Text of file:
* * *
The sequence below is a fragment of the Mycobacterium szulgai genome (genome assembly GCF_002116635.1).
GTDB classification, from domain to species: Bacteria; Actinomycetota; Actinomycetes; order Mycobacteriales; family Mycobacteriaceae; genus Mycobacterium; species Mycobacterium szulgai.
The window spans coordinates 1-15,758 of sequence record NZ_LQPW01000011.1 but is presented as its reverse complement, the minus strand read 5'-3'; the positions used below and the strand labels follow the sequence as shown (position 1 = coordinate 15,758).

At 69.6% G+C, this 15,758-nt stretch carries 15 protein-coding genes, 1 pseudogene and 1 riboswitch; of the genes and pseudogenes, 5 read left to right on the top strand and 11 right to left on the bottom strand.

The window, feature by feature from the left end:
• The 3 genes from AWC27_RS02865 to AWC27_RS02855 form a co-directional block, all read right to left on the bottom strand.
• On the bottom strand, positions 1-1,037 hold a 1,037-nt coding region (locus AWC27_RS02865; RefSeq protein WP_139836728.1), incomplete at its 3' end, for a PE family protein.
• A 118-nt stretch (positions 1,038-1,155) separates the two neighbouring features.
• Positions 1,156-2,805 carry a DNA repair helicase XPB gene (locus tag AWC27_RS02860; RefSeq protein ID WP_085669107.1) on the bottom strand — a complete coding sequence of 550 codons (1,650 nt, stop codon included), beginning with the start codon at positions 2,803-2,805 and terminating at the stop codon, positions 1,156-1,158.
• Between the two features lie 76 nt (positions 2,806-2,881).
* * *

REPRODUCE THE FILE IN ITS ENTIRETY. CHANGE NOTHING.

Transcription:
The sequence below is a fragment of the Mycobacterium szulgai genome (genome assembly GCF_002116635.1).
GTDB classification, from domain to species: Bacteria; Actinomycetota; Actinomycetes; order Mycobacteriales; family Mycobacteriaceae; genus Mycobacterium; species Mycobacterium szulgai.
The window spans coordinates 1-15,758 of sequence record NZ_LQPW01000011.1 but is presented as its reverse complement, the minus strand read 5'-3'; the positions used below and the strand labels follow the sequence as shown (position 1 = coordinate 15,758).

At 69.6% G+C, this 15,758-nt stretch carries 15 protein-coding genes, 1 pseudogene and 1 riboswitch; of the genes and pseudogenes, 5 read left to right on the top strand and 11 right to left on the bottom strand.

The window, feature by feature from the left end:
• The 3 genes from AWC27_RS02865 to AWC27_RS02855 form a co-directional block, all read right to left on the bottom strand.
• On the bottom strand, positions 1-1,037 hold a 1,037-nt coding region (locus AWC27_RS02865; RefSeq protein WP_139836728.1), incomplete at its 3' end, for a PE family protein.
• A 118-nt stretch (positions 1,038-1,155) separates the two neighbouring features.
• Positions 1,156-2,805 carry a DNA repair helicase XPB gene (locus tag AWC27_RS02860; RefSeq protein ID WP_085669107.1) on the bottom strand — a complete coding sequence of 550 codons (1,650 nt, stop codon included), beginning with the start codon at positions 2,803-2,805 and terminating at the stop codon, positions 1,156-1,158.
• Between the two features lie 76 nt (positions 2,806-2,881).